U.S. Oil Market Crash and Subsequent Slow Recovery – an Overview
The COVID-19 pandemic and the oil price war at the outset of 2020 have worked together to drive oil prices to record lows this April 2020. Oil markets are extremely volatile, with investors hesitant to invest in the oil and gas sector. With fewer consumers burning oil amid the Coronavirus pandemic, and required lock-downs, there is little demand for oil, and subsequently oil prices have fallen more than 70%. Early this week, on Monday, oil prices saw a devastating drop, including never seen in our lifetime drops of the front month future into negative territory. This occurrence was due to the lack of storage capacity, price of storage combined with the immediate need or lack of need in this case. The front month May contract for West Texas Intermediate (West Texas Intermediate (WTI), the benchmark for US oil prices) crude which expired on Tuesday couldn’t be given away, and actually people were being paid to take delivery of oil. This led to a market where the market was paying buyers as much as $38 per barrel to take delivery of oil in May. The buyers get the oil but must take delivery and store the oil, at a time of diminishing need.
This unprecedented event triggered a sharp fall in stocks. DOW experienced a decline of more than 1,000 points (5.1%) between Monday and Tuesday. The S&P 500 and Nasdaq followed suit, losing more than 4% each to start off the week. Interestingly, Oil company shares did not fall with the May contract reinforcing the notion this was a short term disjoint, and due to an extreme oversupply. The Energy Select Sector SPDR Fund that holds oil giants such as Chevron, Exxon Mobil and ConocoPhillips, was down by just 3%., but many bulls feel the oversupply story is built into the oil stocks recent devastation at this point.
Can this drop be temporary?
However, as Pippa Stevens of cnbc.com pointed out early this week, the situation may not be as bleak as projected. She drew attention to the fact that the West Texas Intermediate crude contract that fell more than 100% is for May delivery and it expired on Tuesday. With the loss of demand caused by the COVID -19 pandemic and oil still being produced, this front month oil contract that was about to expire had no demand. That’s the reason for the negative scenario with producers having to pay buyers. Futures contracts trade by the month, and the contract for June delivery was down but not trading negative. June was 16% lower at $21.04 per barrel. Therefore, after the May contract expires on Tuesday, she said oil could be back above $20.
According to John Kilduff of Again Capital, the steep decline in the May contract could be because “the physical oil market conditions are a disaster, with growing concerns about finding available storage.” He says the picture looks brighter for the longer term. He saidto CNBC, “The higher priced, longer-dated futures contracts are indicative of the market expecting some level of clearing in the cash market over the course of the next several months.” He added that given the rapid decline in the U.S. oil rig count and the expected cutback by OPEC+ members that is a reasonable assumption (Source: cnbc.com).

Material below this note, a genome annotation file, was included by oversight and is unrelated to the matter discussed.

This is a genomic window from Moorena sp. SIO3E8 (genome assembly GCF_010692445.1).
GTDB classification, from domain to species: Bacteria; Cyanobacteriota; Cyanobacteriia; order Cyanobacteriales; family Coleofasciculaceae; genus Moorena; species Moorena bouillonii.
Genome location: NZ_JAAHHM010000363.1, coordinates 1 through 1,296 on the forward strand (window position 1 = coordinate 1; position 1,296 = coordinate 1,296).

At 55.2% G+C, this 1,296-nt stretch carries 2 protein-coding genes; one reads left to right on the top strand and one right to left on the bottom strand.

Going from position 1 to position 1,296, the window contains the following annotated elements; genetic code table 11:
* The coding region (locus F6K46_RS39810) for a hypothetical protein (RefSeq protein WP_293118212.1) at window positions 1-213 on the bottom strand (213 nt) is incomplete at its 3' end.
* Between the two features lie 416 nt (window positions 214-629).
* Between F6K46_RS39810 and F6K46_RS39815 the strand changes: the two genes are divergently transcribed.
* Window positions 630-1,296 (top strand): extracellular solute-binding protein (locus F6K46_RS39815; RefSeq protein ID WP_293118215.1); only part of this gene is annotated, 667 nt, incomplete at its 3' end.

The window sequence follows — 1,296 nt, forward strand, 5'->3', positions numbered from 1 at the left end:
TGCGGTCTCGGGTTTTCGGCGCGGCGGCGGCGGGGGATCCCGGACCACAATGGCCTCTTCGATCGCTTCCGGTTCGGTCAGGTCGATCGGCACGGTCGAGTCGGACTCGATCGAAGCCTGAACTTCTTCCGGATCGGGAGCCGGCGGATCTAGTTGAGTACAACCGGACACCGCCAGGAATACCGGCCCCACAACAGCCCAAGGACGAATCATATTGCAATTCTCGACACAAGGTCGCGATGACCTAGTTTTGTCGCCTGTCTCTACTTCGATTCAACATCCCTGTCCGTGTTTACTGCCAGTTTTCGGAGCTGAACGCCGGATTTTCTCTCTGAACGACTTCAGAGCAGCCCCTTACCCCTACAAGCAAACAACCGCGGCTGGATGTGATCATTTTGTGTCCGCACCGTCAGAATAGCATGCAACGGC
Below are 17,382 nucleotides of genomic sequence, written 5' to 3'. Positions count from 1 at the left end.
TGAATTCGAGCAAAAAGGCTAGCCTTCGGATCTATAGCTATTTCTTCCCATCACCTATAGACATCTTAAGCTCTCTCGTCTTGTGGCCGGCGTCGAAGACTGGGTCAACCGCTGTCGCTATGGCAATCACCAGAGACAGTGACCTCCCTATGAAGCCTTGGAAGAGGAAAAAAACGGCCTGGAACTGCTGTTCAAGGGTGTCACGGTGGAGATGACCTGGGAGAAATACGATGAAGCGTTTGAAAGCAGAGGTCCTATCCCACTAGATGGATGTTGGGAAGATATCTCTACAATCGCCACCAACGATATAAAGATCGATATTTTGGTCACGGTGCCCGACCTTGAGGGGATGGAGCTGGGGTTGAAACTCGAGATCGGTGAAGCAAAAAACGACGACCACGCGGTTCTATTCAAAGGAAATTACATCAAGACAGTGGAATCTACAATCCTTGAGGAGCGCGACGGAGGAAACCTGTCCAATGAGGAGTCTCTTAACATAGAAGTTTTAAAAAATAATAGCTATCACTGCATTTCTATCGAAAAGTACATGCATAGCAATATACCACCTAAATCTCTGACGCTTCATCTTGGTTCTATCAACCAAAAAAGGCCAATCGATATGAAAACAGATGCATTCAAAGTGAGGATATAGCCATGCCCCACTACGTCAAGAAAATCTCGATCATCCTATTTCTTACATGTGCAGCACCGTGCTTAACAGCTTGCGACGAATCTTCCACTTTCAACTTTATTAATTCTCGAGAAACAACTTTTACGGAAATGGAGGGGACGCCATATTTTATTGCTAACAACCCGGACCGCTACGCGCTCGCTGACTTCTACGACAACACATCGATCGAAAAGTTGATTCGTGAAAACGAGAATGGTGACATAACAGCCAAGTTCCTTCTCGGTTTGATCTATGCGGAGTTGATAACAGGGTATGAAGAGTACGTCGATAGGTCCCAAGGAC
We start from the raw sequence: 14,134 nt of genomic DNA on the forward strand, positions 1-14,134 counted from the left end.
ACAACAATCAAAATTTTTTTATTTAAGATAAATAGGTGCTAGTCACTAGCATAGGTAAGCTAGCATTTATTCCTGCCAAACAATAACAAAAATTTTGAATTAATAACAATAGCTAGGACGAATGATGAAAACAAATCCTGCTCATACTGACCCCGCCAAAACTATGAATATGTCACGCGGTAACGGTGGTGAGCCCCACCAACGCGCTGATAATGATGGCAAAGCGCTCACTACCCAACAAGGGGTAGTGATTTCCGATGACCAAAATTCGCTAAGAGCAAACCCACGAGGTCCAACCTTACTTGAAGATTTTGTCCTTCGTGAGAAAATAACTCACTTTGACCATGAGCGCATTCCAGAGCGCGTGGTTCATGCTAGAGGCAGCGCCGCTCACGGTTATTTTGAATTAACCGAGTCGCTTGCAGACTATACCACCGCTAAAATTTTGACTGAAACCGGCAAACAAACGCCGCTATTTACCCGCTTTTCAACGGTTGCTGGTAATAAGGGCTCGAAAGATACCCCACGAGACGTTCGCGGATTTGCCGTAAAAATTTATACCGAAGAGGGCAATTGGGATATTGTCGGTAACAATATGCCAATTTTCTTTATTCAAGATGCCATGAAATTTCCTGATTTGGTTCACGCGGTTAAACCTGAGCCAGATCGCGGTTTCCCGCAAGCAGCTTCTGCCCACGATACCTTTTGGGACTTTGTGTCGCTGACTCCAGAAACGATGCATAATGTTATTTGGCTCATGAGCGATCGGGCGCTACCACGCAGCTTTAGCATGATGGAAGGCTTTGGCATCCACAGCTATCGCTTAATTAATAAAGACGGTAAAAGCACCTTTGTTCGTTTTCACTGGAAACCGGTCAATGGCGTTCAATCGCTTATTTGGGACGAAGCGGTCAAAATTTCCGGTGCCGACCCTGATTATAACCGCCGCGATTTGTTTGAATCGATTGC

Positive Vibes on Wednesday, April 22
The clouds lifted on Wednesday, April 22 with the stocks rising for the first time in three days as crude prices stabilized after the record plummeting on Monday. We can see oil stabilized and the bulls had their way with a big day and turnaround in sentiment.
The Dow Jones Industrial Average rose 456.94 points (nearly 2%) to 23,475.82
The S&P 500 also rose by 2.3% to 2,799.31
The Nasdaq Composite advanced 2.8% to 8,495.38
The West Texas Intermediate contract for June had one of its strongest rallies in memory and advanced 19% and settled at $13.78 per barrel. Brent Futures were up 7.6% at $20.37 per barrel after recovering from a sharp overnight drop.
Alongside oil’s advancement, energy stocks rose broadly with the sector gaining over 3%. Halliburton closed 10.3% higher; Noble Energy and Diamondback Energy both gained more than 7%. Plausible Reasons for the Oil Price Decline
As mentioned at the outset, the huge decline in demand for oil is the major reason for the fall in oil prices. The U.S. Energy Information Administration informs that in the past four weeks, U.S. gasoline shipments have declined more than 30%, and jet fuel shipments have fallen 40%. Market observers say that individual investors pouring capital into the United States Oil Fund (NYSEMKT:USO) may have had a major role to play in Monday’s crash. Bloomberg reports that perhaps 25% of outstanding May 2020 futures were held by that fund on Monday and this is something that could happen when investors who cannot actually take the oil are trapped in a huge imbalance between supply and demand.
Slow Recovery Expected as the Economy Reopens
Oil demand is expected to rise, though slowly, as the economy reopens after COVID-19. The major concern is that oil inventories and supplies of refined products could stay at highest levels because producers have been very slow to respond by cutting down production. More imported oil is expected to reach U.S. markets soon.
Jason Hall (in The Motley Fool) says that investors must tread lightly in view of the low oil prices that are creating massive problems for the entire oil industry value chain at present. Apart from a few prominent and best-capitalized companies such as Royal Dutch Shell (NYSE:RDS.B) (NYSE:RDS.A), and Phillips 66 (NYSE:PSX), much of the oil industry is “un-investible” right now. It could take quite a while for the oil industry to be back on its feet because even post COVID-19 when the economy recovers slowly, there will be hundreds of millions of barrels of oil to reckon with before oil production can start recovering.
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